Swiss Graphic Design and Italian Graphic Design
This text is an updated version of the essay Swiss Style Made in Italy: Graphic Design across the Border, published in Mapping Graphic Design History in Switzerland, edited by Robert Lzicar and Davide Fornari, Triest Verlag, Zurich 2016. The relationships between Swiss and Italian graphic design have already been explored, 1. Richter 2007; Richter 2014. even though a number of figures and archives have only been partially investigated. The exhibitions held in 2012–2013 at the Triennale di Milano (TDM5: Grafica Italiana) and at the Museum für Gestaltungin Zurich (100 Jahre Schweizer Grafik / 100 Years of Swiss Graphic Design) represent two milestones in the history of 20th-century Italian and Swiss graphic design. In some cases, the exhibitions echoed each other: same authors and, in several cases, identical projects. The Milan exhibition welcomed visitors with quotations by two Swiss authors: Jan Tschichold and Lora Lamm. The Zurich exhibition featured some iconic works created for Italian design brands, such as the illustrations by Lora Lamm for Pirelli, as examples of Swiss graphics. What is Swiss graphic design and what is Italian graphic design, then?
The two curatorial groups had two different approaches to defining the problem. Barbara Junod and Karin Gimmi intended to prove through the exhibition at Museum für Gestaltung that Swiss graphic design’s excellent reputation is the result of its conceptual strength, precise implementation, formal reduction to the bare essentials, and careful execution, all of which prove the designers’ solid educational background and professional experience. 2. This definition is taken from the curatorial statement of the exhibition 100 Jahre Schweizer Grafik; see Brändle et al. 2014. Giorgio Camuffo, Mario Piazza and Carlo Vinti, on the other hand, had to face the extent of the landscape to explore, both in terms of the number of authors and artefacts and due to the limited number of studies on Italian graphic design. They chose to discuss the origins or antecedents of modern Italian graphics: typography (from Manuzio to Bodoni); posters (with authors such as Dudovich and Cappiello); Futurism and its revolutionary struggle that also involved graphics; the influence of Rationalism in the recognition of graphic design as a discipline and the cultural role of graphic designers. Behind the exhibition in Milan was the relationship between Italian designers and the international culture of graphics, with the flux of Italian designers moving abroad, as well as foreign designers coming to Italy. 3. Camuffo, Piazza and Vinti 2012: 18–33; Hollis 2014: 138–146.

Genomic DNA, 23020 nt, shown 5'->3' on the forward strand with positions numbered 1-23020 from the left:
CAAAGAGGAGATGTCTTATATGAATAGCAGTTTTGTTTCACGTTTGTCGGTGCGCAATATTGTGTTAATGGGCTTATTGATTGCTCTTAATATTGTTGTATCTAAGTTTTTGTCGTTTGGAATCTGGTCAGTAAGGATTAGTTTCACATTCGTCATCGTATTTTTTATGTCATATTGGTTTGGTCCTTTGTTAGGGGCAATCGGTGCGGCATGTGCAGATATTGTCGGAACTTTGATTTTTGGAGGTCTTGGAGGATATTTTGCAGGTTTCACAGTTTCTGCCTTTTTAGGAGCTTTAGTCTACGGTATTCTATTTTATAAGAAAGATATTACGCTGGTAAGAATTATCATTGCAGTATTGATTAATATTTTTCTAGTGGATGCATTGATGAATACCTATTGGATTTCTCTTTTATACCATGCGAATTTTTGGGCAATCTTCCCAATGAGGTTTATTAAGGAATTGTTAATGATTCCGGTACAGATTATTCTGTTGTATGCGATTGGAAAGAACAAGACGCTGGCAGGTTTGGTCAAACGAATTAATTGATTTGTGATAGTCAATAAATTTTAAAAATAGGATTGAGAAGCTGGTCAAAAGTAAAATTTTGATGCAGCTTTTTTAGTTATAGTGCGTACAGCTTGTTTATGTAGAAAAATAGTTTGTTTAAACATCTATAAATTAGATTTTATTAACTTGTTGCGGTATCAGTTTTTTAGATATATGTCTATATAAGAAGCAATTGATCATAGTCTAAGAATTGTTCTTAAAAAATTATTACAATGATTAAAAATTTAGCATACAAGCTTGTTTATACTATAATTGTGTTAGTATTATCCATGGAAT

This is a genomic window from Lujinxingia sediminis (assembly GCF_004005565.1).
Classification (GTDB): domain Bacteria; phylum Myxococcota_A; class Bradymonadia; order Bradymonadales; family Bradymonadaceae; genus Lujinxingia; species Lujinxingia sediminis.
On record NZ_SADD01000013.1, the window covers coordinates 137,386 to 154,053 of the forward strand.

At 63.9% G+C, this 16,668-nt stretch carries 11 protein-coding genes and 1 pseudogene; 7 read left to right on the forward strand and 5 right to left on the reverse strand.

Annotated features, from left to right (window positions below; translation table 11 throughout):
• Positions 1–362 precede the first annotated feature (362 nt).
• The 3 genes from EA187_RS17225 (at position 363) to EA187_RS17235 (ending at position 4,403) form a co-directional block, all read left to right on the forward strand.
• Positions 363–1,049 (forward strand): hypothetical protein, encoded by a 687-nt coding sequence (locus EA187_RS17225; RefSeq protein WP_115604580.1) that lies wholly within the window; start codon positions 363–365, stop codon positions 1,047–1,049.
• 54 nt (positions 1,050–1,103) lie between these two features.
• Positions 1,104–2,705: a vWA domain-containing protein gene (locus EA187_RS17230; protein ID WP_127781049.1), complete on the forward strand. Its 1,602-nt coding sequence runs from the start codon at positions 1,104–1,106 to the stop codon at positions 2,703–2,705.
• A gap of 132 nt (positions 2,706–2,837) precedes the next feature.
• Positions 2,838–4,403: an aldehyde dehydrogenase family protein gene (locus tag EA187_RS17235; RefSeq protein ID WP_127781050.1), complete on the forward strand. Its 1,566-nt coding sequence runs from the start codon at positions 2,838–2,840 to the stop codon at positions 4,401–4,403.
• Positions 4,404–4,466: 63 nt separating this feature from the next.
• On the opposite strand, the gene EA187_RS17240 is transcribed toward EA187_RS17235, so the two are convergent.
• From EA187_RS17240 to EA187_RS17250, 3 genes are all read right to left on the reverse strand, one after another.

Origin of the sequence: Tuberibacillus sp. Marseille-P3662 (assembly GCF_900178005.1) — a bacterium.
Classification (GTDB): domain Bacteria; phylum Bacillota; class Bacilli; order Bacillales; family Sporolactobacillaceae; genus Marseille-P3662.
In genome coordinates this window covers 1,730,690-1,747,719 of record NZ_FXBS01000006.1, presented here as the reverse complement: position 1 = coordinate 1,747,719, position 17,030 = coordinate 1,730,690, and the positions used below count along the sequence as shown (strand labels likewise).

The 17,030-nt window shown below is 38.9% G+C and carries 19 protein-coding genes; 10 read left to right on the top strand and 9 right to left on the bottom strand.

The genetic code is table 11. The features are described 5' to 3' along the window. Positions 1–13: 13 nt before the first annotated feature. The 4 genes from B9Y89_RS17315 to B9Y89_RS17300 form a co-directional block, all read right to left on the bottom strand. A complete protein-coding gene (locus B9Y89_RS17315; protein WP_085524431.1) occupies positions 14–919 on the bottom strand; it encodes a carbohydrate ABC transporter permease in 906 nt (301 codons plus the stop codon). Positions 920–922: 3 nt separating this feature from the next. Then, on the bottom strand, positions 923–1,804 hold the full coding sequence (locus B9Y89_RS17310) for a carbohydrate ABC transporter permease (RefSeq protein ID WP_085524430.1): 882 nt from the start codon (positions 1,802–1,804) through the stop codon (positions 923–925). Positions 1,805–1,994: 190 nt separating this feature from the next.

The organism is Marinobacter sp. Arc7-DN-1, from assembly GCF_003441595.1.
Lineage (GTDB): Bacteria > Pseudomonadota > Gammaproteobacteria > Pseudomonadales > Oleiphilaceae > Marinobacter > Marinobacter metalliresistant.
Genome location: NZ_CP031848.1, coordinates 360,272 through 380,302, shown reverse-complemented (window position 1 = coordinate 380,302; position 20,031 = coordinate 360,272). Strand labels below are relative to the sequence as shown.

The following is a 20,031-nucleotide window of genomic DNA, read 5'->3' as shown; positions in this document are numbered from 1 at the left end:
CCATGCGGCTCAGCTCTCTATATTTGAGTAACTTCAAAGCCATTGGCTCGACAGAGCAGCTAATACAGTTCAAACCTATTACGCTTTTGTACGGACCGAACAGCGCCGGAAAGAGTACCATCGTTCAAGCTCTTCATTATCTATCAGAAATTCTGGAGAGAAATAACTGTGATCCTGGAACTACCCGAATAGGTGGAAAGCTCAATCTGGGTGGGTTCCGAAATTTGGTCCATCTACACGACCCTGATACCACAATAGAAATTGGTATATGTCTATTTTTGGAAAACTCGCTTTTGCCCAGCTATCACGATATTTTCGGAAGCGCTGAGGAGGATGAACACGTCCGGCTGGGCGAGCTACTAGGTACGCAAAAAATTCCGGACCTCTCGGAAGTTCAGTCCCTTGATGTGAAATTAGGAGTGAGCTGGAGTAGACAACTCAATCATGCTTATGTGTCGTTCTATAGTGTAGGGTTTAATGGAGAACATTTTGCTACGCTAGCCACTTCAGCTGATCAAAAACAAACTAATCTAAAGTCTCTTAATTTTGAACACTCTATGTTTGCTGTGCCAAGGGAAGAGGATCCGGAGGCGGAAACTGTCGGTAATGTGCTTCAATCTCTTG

What was most striking in both shows was the overlapping of Swiss authors with “Italian” works, such as the poster by Lora Lamm Pirelli per lo scooter (1959), and the fact that the exhibition in Milan did not feature works by Swiss authors for Italian clients that had a significant impact on the public at the time, such as the project by Lora Lamm for the exhibition on Japan hosted at La Rinascente department store in 1956. 4. Santi Gualteri 2003: 11.
The poster by Max Huber for 500 Miglia di Monza (1957) included in the exhibition Zürich–Milano – where Hans Höger described Huber as a designer who could hardly be classified as Swiss – and in TDM5 in Milan, was not featured in 100 Jahre Schweizer Grafik, whose aim was to celebrate Swiss graphic design. 5. Höger 2007: 42.
There is no doubt that since the 1930s, Italian and Swiss graphic design have established intense relationships, hand in hand with the cultural relations between the two countries. But while historical and critical attention for Swiss graphic design has grown over time, partly due to the very high quality achieved by the Swiss Style, or “International Typographic Style,” “a carefully detailed history of Italian graphics has still to be written.” 6. Anceschi 1981: n.p. We can also ascribe Swiss authors active in Italy within this unbalanced historiographical landscape. Through time they have gained increasing critical and institutional attention, as monographic studies and exhibitions on the works by Max Huber, Lora Lamm, Serge Libiszewski, Bruno Monguzzi demonstrate. There is however a large number of designers active in Italy, who deserve further study, such as Imre Reiner, Xanti Schawinsky, Carlo Vivarelli, Walter Ballmer, Aldo Calabresi, Ruedi Külling, Gerhard Forster, Felix Humm, Alberto Bianda and many more.
In a monographic issue of the magazine Progetto Grafico the curators scanned the field of Italian graphic design with observations that can be easily extended to the Swiss scene: 7. Vinti and Dalla Mura 2013. so far, the history of graphic design in Italy has followed an approach to “figures” or “pioneers,” borrowed from studies on visual arts, or endo-disciplinary, typical of histories written by professionals within a practice-based design education, with the risk of being incomplete (omitting minor figures) and at the same time repeating already known formulas based on secondary sources compiled by the same authors for exhibitions of graphic design projects.
Concerning the relationship between Italy and the international context, the most common critical opinion is that the “Milanese School” or “Italian school” was born thanks to hybridisation between the Italian and Swiss graphic scene. “The arrival of Swiss designers in Italy, on the Zurich–Milan axis, has often been seen in terms of a successful marriage between a kind of functional and calculated Swiss prose and an Italian impromptu poetic vein,” writes the Italian design historian Carlo Vinti, “seen variously as resting on the balance, tension or interweaving of Nordic austerity and Mediterranean exuberance, between the mathematical order of the Swiss and the typically Italian liking for experimenting freely.” 8. Vinti 2013: 28. The intertwining of Swiss rigour and Italian playfulness is a returning issue in the description of works by many Swiss graphic designers active in Italy (Huber, Calabresi) and, as Vinti rightly puts it, “the picture becomes far more complex and nuanced,” 9. Ibidem. while the current opinion seems to be the result of two simplifications or prejudices that put Swiss and Italian graphic traditions on opposite ends of a virtual field of graphic design.